Lesson 10
Estimating Proportions from Samples
 Let’s estimate population proportions with some data.
10.1: Math Talk: Proportions
Mentally evaluate the proportion of chips that are blue.
17 are blue out of 50 chips
28 are blue out of 50 chips
17 are blue out of 20 chips
21 are blue out of 60 chips
10.2: Pass or Fail
Your teacher will give you a bag with paper slips inside that are marked as either Pass or Fail. Do not empty the bag to look at all of the contents at once.
 One partner should hold the bag so that the other partner cannot see inside while they draw a slip of paper. The other partner should draw 10 slips of paper from the bag, one at a time. After the 10 slips are drawn, record the number of slips marked Pass.
 From the results of the first trial, estimate the proportion of the slips in the bag that are marked Pass.

Switch roles with your partner and repeat the process until you have run 5 trials. For each trial, compute the proportion of slips you drew that are marked Pass.
trial 1 2 3 4 5 number of Pass slips proportion of slips marked Pass  Create a dot plot based on the trials from the class that shows the proportion of slips drawn that are marked Pass.
 From the class dot plot, estimate the proportion of slips marked Pass in the bag. Explain your reasoning.
10.3: Fly Memory
A biologist is breeding fruit flies to include a specific genetic mutation that will be useful in understanding memory in humans. To check whether a fly has the mutation, a DNA sequence is analyzed in a way that kills the fly, so the biologist only wants to test a sample of the flies to estimate the proportion of flies that have the mutation.
The biologist selects 40 flies to sequence at random and finds that 9 of them have the genetic mutation.
 Based on this sample, estimate the proportion of flies in this group that has the genetic mutation.
 The scientist is worried that only having one sample may not be reliable for estimating the proportion of flies with the mutation, but does not want to sacrifice more flies to get a larger sample. The proportion from the sample is a good estimate for the population proportion, but it is difficult to understand the possible variability from a single value. Andre has a suggestion for how to better understand the variability:
 Assume the sample is representative of the population of flies and create a simulation that mimics what the scientist found. Andre gets 200 pieces of paper and marks 45 of them as Mutant and puts them all in a bag. Since Andre decided to use 200 pieces of paper, why should 45 of them be marked Mutant? What are some other combinations of total number of pieces of paper and number marked Mutant that he could use?
 Andre then simulates the scientist’s sample by drawing a slip of paper from the bag noting whether it is Mutant or not, then replacing the paper into the bag and drawing another paper until he has a sample of 40. He repeats this process for 50 trials and creates a dot plot showing the proportion that are Mutant from each trial. Estimate values on the dot plot a range of proportions that include about 95% of the proportions from the trials.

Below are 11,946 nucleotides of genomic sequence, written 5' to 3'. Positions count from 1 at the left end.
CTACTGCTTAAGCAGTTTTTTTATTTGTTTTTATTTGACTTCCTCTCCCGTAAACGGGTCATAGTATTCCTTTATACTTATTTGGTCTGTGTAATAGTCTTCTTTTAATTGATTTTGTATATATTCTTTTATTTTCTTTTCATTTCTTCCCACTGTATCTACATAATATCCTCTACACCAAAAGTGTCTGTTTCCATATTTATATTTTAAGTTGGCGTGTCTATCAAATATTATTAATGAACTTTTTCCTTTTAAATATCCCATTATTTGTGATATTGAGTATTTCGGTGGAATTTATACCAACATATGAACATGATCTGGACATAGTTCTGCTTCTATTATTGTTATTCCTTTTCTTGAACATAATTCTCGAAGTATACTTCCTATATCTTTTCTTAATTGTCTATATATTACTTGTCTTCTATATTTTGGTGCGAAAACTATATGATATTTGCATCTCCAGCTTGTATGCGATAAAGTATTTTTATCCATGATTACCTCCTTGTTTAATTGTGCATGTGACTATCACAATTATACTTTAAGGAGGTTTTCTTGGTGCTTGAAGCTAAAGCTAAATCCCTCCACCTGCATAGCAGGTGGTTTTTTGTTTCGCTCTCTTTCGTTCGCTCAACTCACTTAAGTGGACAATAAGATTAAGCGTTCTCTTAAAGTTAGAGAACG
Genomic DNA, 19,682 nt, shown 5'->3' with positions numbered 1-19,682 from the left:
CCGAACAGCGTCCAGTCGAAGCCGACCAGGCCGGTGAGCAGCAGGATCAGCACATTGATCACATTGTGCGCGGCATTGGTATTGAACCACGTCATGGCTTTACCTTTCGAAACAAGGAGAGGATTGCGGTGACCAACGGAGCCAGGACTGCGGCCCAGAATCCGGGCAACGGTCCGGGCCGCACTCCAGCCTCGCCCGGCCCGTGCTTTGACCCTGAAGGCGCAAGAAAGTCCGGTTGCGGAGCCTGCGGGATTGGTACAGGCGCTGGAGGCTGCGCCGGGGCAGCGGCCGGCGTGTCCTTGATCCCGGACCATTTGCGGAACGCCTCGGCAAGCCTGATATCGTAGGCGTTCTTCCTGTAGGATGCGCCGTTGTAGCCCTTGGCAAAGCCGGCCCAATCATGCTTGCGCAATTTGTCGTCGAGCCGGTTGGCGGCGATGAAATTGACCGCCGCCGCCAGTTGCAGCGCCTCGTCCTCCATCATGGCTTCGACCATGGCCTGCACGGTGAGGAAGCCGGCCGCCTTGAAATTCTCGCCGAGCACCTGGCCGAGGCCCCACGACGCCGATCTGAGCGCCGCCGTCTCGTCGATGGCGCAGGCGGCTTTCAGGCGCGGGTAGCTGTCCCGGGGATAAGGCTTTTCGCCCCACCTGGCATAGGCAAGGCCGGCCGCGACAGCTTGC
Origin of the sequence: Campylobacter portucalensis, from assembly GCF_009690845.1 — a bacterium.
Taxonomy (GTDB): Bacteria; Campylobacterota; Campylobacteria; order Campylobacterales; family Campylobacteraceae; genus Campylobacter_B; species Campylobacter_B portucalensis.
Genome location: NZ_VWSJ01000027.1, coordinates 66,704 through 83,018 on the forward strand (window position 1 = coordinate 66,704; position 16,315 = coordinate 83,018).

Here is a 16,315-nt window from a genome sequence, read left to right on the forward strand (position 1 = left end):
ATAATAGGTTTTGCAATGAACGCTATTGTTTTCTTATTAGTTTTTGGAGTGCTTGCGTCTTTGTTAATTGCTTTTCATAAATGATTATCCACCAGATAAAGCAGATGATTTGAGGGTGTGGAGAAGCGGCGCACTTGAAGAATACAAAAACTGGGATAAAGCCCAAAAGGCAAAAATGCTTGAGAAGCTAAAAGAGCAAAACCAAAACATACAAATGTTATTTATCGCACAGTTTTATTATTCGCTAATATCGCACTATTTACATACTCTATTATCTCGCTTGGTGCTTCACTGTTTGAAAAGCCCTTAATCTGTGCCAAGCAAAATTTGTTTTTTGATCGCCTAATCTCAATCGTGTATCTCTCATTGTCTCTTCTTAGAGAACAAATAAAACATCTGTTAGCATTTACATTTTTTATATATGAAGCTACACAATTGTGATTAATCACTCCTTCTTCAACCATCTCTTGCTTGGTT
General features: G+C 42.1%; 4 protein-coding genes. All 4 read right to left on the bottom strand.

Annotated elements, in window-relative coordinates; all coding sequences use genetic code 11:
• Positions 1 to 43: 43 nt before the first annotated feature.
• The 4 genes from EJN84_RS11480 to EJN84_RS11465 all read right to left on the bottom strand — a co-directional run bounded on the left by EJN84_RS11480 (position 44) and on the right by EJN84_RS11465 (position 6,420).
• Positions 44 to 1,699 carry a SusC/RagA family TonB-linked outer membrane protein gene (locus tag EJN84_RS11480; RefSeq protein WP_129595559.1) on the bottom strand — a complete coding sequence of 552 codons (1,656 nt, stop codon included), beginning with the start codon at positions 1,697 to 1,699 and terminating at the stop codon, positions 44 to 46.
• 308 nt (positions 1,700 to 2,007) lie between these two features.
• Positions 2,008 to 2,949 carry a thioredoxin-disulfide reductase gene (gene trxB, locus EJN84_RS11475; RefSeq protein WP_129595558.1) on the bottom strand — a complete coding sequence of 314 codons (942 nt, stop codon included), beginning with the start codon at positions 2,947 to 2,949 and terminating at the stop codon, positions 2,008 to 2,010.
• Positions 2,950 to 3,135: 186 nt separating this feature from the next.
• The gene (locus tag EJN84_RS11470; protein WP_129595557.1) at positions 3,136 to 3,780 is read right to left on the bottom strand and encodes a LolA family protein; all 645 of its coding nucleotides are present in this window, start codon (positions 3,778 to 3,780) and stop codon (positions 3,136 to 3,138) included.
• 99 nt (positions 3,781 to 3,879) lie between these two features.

Andre then finds the mean proportion from his simulations to be 0.2195 and the standard deviation to be 0.06. How far are your values from the last question from the mean? This will represent your estimated margin of error.
 Divide the distance from the last question by the standard deviation to get the margin of error in terms of the number of standard deviations.
 Based on Andre’s simulations, should the scientist feel confident that the proportion of flies is within two standard deviations of the mean for the simulations?
Suppose the biologist breeds 600 flies. What is the minimum number of flies the biologist should expect to have the mutation based on Andre’s margin of error? What is the maximum that should be expected?
Summary
Although reality doesn’t always match up with our estimates, using sample data to estimate a characteristic for a larger group can be very useful, especially when you attach a margin of error to the estimate. It is unlikely that an estimate will differ from the population characteristic that is being estimated by more than the margin of error.
For example, a lumber manufacturer may be worried about the number of boards it produces that are not straight. It would be too time consuming and costly to check every board, but they can check 50 boards each day to get an idea of the proportion of boards that are not straight. After a month of checking daily, they examine the distribution of the samples and determine that the standard deviation for the proportions is about 0.02.
The next day, their sample has 15 boards that are not straight out of the 50 checked. The manufacturer should estimate that the proportion of boards that are not straight for that day is about 0.3 (since \(\frac{15}{50} = 0.3\) ) with a margin of error of 0.04 (since twice the standard deviation is \(2 \boldcdot 0.02 = 0.04\)). That means that the actual proportion of boards that are not straight that are produced that day is most likely between 0.26 and 0.34.
Glossary Entries

margin of error
The maximum expected difference between an estimate for a population characteristic and the actual value of the population characteristic.